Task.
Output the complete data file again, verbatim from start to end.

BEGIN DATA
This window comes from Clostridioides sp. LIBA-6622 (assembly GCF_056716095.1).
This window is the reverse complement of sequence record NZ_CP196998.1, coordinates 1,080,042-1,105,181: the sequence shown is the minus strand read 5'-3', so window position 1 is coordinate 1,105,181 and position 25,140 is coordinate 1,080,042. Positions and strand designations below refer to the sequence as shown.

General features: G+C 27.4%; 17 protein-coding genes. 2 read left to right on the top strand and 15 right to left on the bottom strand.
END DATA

This window comes from Clostridioides sp. LIBA-6622 (assembly GCF_056716095.1).
This window is the reverse complement of sequence record NZ_CP196998.1, coordinates 1,080,042-1,105,181: the sequence shown is the minus strand read 5'-3', so window position 1 is coordinate 1,105,181 and position 25,140 is coordinate 1,080,042. Positions and strand designations below refer to the sequence as shown.

General features: G+C 27.4%; 17 protein-coding genes. 2 read left to right on the top strand and 15 right to left on the bottom strand.